The third Workshop, Urban Regions in Expansion: cooperation and management of development, has had as focus how (re)development can be facilitated in a sustanaible way. Although it was noticed that economic development leading to the accumulation of capital in itself tends to affect the environment in a negative way and also prosperty leads to the increase of use of products and invironment, it was felt yet useful to discuss the relatively little positive achievements. But sustainability is still far away. The case studies discussed have been those of: Nantaise agglomeration; Region Starkenburg; Großraum Braunschweig; Catania area; Groene Hart; Flevoland; Avon area.
Three fields of discussion was developped: the necessity of cultural change, indeed community participation, istititutional aspects, urban management and governance are seen as important means to involve as many as possible actors and interests by the development; the protection of open space can be a rather general policy in various regions (defence policy); unaccessibility, congestion and pollution are reported in all regions, it is recognised that this problem results from spatial dispersal of activities.
The fourth Workshop, Regions in Up Heaval: coping with economic structural change, has had as focus the strategies for change and the landscape development. This section was the most rich as case studies presented: Green Dynamic Region of South-Eastern part of Jutland; Dessau, Bitterfeld, Wittenberg; the economic region Chemnitz-Zwickau; the future region Southern Surroundings of Leipzing; Lower Silesia; City of Targu Mures; Samara agglometation; Maribor. The changing experience of these areas carried out five sets of questions: the necessity for regional co-operation in relation of the territorial competion; co-operation across sectors and between private enterprises and public authorities is crucial for obtaining good results; planning process, at regional and local level, is the basis for project successful; partecipation of citizens to influence all decisions is the most important thing; international and national funds can be the basic strategic goal for any spatial policy of regeneration.
The five, and last Workshop, Rural Areas: process of transformation, has had a very large focus. The different purposes within the special national context that is involving main rural areas in Europe. In many countries, rural areas can be found in different phases of transformation, from farming to tourist or service industries. These transformations are going to change environment and the local identity: how to preserve all? The experciences presented have been those of: Area Bodensee-Obrschwaben; Mid-West Regiona Authority; Mining Areas of Aragon; the region Erlach und östliches Seeland. The presentation of the cases and the discussion lined up vey well with the problems carried out in the Agenda 21. In rural areas there is the need to enhance competitiveness in agriculture by producing environmental-friendly production, and, at the same time, protecting animals and spatial environment. The rural tourism is a very new aspect to create local opportunities: villages are renovated, policies to re-use old building against dispersion are developed, so as the development of software firms and of telecommunication, or the creation of cultural parks. In any case there is a great problem between these changes and the loss of local and regional identity. It should be maintained together with traditional economic structures, in this sense strategies of co-operation are felt to be crucial towards a sustainable development and the principle of subsidiarity should be activated from the state to local level.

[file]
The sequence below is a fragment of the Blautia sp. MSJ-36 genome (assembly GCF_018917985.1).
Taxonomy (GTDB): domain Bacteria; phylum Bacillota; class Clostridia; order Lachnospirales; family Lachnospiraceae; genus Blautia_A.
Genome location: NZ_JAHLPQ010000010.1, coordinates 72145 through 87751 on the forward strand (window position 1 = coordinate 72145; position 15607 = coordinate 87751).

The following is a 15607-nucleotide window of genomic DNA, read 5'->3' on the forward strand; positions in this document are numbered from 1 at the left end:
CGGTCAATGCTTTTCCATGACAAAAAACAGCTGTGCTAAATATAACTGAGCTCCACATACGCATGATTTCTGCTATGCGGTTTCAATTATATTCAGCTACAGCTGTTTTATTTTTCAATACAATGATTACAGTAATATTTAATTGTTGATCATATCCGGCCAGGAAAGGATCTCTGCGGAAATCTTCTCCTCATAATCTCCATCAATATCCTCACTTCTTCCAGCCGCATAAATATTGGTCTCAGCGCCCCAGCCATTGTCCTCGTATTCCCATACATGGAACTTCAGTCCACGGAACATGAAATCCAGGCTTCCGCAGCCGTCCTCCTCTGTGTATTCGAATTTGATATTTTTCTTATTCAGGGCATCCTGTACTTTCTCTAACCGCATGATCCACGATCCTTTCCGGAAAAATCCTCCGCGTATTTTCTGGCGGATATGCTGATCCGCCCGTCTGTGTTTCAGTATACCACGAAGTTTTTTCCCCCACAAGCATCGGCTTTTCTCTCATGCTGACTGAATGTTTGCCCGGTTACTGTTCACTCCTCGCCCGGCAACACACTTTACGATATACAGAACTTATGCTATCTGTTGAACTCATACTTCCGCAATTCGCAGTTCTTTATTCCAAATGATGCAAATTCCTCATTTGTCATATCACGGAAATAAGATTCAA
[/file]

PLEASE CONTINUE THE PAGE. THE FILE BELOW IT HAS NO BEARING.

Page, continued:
In the last plenary session was discussed the Workshops’ conclusions. Beside the debate about projects, experiences, activities has been very interesting, the main goal of the Biennial was the idea that projects of change con no longer be handled on a basis of the individual municipality. Aims such as organising the circulation of materials, land use management to avoid urban sprawl, the organisation of transport or the location of shopping centres, as part of sustainable town development, reamins improper as long as decisive ecological, economic and social/cultural issues are only dealt with on a local level without being connected to the regional context.
The Journal of Urbanism